The idea of placebo and nocebo as a “meaning response”, described by Daniel Moerman, can be helpful in further conceptualizing how an inert treatment can demonstrate physiological action and measurable clinical effects. Moerman defines the meaning response as “the psychological and physiological effects of meaning in the treatment of illness” (Moerman 2002). Meaning is inherent and unavoidable in every physical therapy treatment encounter and is modulated by an endless number of individual, cultural, sociological, and psychological variables. To illustrate this fact, let’s return to the example of the patient who experiences a reduction of their discomfort after receiving ultrasound. If this hypothetical patient had a previous positive experience with ultrasound, it is entirely possible that they will perceive similar improvements in their discomfort. The size of the effect might be changed if the clinician who is administering the treatment is professionally dressed, attractive, confident, and truly believes ultrasound is an effective treatment as opposed to a student who is maybe not as convincing in their explanation of how it works. Maybe the ultrasound machine has a sleek design with fancy LED lights and makes a futuristic beeping noise when it’s turned on; this too might have an effect on the success of the treatment. These are all factors that can change the meaning of the treatment, but have little to do with the actual biophysical effects of ultrasound. There are countless examples of this in the literature. We know that four sugar pills are better than two when treating gastric ulcers (Moerman 2005) and sham surgeries for knee pain can produce positive outcomes in those with osteoarthritis of the knee (Moseley 2002). Even the color of a pill (blue vs red) or the mode of delivery (injection vs. pill) can modify the magnitude of the meaning effect. It would appear that the more elaborate and dramatic the ritual, the greater the meaning.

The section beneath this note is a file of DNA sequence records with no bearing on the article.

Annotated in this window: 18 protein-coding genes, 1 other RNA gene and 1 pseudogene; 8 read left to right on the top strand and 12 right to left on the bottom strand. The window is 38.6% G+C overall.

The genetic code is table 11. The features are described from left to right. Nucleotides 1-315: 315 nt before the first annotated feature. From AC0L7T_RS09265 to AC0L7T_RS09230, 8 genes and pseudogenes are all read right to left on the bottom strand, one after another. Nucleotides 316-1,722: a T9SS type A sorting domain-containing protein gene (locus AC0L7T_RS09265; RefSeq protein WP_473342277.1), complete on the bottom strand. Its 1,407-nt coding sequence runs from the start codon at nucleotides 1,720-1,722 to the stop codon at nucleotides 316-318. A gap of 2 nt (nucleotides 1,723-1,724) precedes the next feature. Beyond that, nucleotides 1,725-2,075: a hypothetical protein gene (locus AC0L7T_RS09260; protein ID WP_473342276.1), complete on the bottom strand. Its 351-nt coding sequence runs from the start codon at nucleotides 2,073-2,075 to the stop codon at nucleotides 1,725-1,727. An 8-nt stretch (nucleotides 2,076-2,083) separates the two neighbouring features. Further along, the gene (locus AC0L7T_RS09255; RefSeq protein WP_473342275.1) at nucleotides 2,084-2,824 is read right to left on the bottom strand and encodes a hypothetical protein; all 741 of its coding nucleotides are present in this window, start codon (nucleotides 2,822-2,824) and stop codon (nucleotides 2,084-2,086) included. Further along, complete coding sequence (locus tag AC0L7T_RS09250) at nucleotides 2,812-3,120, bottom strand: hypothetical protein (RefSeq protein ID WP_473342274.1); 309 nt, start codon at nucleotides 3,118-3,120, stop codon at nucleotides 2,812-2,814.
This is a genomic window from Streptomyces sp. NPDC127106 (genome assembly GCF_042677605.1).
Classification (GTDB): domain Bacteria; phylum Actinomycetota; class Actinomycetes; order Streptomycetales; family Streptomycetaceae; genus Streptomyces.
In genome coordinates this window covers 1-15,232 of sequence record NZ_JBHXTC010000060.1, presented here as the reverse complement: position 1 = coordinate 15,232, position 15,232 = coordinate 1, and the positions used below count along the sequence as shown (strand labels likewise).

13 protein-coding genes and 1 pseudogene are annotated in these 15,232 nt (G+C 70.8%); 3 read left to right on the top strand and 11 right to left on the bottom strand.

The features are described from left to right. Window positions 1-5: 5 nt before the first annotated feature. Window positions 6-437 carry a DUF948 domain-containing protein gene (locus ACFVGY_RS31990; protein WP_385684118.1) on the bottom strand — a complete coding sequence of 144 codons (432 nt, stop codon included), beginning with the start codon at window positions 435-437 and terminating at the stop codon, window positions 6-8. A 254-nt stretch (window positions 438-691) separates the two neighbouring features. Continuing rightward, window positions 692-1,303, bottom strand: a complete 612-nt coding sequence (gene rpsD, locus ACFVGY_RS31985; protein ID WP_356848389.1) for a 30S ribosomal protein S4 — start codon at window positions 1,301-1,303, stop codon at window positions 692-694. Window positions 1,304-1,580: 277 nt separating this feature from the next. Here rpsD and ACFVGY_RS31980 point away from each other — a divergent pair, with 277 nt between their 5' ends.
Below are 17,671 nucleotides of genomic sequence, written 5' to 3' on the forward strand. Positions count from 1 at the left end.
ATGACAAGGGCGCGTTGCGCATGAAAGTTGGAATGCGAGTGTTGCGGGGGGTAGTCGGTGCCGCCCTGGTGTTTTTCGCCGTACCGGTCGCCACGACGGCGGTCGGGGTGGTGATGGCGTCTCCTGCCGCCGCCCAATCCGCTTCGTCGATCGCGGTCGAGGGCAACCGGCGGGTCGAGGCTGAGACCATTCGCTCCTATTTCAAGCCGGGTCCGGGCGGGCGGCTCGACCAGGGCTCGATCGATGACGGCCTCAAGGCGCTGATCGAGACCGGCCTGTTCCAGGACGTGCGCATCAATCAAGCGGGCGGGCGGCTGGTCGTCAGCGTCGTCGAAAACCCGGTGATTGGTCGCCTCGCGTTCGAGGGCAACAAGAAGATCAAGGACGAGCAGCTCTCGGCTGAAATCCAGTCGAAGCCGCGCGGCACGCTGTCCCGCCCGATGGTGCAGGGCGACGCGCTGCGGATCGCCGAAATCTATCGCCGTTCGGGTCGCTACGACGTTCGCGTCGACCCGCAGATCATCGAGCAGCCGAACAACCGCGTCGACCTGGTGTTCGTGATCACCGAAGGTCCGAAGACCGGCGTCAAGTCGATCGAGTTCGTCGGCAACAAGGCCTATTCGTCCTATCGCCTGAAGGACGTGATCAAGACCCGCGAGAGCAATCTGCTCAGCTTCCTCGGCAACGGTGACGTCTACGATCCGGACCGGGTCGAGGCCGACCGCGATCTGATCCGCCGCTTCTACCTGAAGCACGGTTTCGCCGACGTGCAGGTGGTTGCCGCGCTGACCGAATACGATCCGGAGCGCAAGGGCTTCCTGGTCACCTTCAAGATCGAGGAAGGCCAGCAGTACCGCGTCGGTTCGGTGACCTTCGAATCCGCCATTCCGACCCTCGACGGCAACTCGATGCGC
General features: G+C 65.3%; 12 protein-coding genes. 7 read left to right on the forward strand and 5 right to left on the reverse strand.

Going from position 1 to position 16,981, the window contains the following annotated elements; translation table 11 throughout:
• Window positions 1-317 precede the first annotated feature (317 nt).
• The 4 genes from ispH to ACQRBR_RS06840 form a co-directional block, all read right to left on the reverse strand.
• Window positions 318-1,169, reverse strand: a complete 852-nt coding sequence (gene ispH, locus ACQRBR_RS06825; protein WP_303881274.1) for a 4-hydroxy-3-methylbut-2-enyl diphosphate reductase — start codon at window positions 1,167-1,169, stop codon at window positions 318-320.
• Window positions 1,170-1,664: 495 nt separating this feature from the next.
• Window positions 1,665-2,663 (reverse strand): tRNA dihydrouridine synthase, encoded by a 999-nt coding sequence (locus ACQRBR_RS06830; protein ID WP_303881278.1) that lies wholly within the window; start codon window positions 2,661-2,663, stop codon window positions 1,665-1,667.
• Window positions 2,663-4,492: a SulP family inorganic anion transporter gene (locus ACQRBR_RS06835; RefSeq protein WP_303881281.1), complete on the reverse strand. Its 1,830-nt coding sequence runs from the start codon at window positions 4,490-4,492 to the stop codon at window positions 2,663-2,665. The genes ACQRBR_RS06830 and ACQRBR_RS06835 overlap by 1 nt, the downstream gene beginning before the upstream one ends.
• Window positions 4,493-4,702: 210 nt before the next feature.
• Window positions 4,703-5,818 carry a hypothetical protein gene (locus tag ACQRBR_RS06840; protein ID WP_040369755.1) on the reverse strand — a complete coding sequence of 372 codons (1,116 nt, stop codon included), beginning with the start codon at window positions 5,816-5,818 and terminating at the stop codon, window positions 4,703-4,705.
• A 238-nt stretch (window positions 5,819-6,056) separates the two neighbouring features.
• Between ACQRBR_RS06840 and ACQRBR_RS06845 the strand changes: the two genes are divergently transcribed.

Clinicians might often defer to their positive experiences with an intervention, citing that it has worked for them in the past. However, clinical experience in isolation can be highly misleading and prone to multiple errors in observation and reasoning. The meaning response and a litany of other factors (such as regression to the mean and the natural progression of the condition) are all confounders to a clinician’s observational experience that an intervention “works”. Ascribing a patient’s improvement to a singular intervention (such as ultrasound) is likely to be a lapse in reasoning and an example of one of the not always helpful heuristic shortcuts our minds can take. These shortcuts are also made much easier when the end result coincides with our beliefs. This is because it is much easier to favor information that strengthens and supports our thoughts rather than acknowledging information that refutes our experiences, such as the evidence suggesting that ultrasound is ineffective. Chad Cook cautions against what he calls “emotional-based practice” in which clinicians elect to utilize interventions despite evidence existing that refutes their use because “they are personally and emotionally attached to the test or intervention” (Cook 2011). Though, what could be the harm in utilizing an inert intervention knowing that the intervention has “meaning” if the observed outcome is a positive one?